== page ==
Workplace injuries not only cause physical harm, they often inhibit a person’s ability to earn an income as well. Most employers carry workers’ compensation insurance, however, which provide wage loss benefits to employees injured in the workplace in certain instances. As recently explained by the Appeals Court of Massachusetts, however, wage loss benefits are meant to replace income lost due to a workplace injury and an injured employee will not be eligible for such benefits if he or she is able to earn more than he or she earned prior to the injury. If you suffered a workplace injury and can no longer earn an income, it is critical to retain a knowledgeable Massachusetts workers’ compensation attorney to help you pursue any benefits you may be owed.
The Claimant’s Injury and Workers’ Compensation Claim
It is reported that the claimant suffered a work-related injury in January 2013. He underwent physical therapy, after which he attempted to return to work but claimed that he was unable to perform the functions of the job. The employer’s workers’ compensation insurer paid the employee total incapacity benefits initially but filed a request to discontinue the benefits. Subsequently, in July 2015, an administrative judge granted the insurer’s request. The judge found that the claimant was partially disabled but was able to return to light duty work at least three-quarters of the hours he previously worked. Additionally, the judge found that three-quarter time work exceeded the stipulated weekly wage, even at minimum wage. Thus, the judge terminated the claimant’s total incapacity replacement benefits. The claimant appealed.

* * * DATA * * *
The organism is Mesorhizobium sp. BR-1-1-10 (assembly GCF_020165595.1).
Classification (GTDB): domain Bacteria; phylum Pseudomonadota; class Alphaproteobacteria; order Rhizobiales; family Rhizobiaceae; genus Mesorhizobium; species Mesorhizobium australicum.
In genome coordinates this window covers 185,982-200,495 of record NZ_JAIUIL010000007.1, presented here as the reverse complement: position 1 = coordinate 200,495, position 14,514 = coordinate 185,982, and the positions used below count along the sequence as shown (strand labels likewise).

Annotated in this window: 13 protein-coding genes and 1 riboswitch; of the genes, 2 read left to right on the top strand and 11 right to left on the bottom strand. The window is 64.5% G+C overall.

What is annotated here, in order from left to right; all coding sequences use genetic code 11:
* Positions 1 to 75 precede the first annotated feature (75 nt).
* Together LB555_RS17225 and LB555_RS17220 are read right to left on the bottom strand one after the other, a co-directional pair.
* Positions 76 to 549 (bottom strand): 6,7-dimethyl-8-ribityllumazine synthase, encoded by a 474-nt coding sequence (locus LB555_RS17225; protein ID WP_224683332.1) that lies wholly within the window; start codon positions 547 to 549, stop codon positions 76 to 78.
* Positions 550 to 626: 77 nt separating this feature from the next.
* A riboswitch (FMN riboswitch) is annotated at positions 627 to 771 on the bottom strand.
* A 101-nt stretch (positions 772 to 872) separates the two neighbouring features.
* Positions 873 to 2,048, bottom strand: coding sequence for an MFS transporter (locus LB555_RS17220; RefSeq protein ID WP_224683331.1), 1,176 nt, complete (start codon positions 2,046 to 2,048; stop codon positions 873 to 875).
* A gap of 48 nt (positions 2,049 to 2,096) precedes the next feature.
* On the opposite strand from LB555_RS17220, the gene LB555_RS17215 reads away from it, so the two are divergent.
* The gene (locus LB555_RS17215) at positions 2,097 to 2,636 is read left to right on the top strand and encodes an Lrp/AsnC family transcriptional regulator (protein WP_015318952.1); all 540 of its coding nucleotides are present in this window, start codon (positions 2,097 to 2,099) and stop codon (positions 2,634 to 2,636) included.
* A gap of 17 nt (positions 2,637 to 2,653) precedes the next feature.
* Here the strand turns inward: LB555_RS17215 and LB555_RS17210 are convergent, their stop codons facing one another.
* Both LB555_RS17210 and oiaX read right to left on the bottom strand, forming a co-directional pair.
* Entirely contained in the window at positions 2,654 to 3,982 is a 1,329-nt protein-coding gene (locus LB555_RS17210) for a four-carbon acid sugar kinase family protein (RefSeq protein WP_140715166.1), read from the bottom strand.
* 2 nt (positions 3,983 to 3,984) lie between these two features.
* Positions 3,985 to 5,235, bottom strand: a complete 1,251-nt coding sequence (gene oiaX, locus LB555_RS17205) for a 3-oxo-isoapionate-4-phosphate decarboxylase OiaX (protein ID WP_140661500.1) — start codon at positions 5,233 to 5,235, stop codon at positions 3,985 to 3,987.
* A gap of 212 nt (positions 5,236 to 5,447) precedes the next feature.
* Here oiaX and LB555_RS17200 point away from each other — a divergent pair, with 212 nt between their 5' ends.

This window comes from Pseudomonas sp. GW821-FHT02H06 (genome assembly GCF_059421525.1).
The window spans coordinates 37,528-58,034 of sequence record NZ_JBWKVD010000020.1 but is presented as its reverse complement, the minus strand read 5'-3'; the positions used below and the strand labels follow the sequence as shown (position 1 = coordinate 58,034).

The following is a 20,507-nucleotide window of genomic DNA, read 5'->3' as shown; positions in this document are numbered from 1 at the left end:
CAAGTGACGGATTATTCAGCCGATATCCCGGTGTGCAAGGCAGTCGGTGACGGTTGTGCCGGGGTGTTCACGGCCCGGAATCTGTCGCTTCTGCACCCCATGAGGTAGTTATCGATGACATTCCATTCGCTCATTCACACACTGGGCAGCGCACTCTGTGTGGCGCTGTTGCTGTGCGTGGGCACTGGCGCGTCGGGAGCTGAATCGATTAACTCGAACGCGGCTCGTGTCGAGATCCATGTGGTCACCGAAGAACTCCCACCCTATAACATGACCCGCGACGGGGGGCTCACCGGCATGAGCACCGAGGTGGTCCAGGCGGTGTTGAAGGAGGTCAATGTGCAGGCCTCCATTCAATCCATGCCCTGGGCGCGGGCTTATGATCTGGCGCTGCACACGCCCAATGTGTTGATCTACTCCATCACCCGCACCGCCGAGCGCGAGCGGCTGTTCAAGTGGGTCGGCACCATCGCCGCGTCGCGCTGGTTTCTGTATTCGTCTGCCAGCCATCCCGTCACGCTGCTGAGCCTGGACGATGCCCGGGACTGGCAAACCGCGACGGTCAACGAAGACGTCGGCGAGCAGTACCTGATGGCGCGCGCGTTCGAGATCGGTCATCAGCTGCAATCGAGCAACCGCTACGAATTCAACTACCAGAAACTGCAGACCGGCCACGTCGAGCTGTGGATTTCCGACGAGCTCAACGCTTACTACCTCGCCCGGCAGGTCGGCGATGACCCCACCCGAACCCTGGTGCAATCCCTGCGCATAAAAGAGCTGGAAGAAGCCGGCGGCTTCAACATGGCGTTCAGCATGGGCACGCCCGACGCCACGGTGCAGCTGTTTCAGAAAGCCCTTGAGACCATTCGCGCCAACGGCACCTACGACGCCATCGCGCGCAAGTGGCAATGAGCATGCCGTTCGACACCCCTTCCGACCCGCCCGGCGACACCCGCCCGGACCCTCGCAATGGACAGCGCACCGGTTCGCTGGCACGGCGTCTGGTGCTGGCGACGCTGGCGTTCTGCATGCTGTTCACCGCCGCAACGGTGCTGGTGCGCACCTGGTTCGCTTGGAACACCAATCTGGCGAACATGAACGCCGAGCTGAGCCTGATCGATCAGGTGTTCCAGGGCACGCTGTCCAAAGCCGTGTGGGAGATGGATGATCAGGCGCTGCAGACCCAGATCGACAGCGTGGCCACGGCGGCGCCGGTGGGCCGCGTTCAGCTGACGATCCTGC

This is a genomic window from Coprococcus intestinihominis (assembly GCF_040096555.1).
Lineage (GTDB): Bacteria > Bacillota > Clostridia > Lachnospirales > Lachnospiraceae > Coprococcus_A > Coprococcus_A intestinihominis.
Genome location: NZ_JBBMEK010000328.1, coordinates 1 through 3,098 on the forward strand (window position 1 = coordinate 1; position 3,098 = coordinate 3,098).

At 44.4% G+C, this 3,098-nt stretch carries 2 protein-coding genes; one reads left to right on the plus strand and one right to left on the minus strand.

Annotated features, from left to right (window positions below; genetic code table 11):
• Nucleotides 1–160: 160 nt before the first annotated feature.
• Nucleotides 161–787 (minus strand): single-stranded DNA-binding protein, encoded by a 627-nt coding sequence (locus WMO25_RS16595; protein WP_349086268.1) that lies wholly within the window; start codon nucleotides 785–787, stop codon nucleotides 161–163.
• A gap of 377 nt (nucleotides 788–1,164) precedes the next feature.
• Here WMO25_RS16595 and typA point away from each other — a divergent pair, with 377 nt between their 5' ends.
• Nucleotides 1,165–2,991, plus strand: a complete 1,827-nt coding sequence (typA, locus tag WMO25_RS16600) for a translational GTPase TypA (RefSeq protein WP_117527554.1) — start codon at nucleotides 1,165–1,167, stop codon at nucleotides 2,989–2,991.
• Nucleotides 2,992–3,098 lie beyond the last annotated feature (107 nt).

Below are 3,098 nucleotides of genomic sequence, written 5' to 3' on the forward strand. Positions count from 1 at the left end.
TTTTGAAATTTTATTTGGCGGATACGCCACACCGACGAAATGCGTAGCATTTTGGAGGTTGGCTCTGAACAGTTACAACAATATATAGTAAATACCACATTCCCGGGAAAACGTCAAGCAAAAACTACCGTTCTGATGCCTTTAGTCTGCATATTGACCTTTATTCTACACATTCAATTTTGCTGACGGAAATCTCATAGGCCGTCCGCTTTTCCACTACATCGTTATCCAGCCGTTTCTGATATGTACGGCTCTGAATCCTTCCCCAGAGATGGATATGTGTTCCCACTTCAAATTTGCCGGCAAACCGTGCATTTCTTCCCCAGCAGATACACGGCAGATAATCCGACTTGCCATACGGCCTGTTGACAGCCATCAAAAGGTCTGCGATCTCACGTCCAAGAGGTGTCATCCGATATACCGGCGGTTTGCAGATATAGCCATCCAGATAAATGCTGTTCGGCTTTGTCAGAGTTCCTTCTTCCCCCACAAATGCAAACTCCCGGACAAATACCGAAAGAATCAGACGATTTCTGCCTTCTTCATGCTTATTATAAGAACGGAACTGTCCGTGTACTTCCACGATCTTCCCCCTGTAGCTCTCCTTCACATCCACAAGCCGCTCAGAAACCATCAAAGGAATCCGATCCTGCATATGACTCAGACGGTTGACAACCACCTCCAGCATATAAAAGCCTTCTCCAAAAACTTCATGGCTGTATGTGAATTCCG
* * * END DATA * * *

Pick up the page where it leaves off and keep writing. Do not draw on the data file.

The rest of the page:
A reviewing board then vacated the administrative judge’s decision and recommitted the case for further review, due to the fact that the administrative judge did not review the claimant’s medical documents. The administrative judge then reviewed the medical documents, and once again denied the claimant’s wage loss claim. The reviewing board then affirmed the judge’s decision.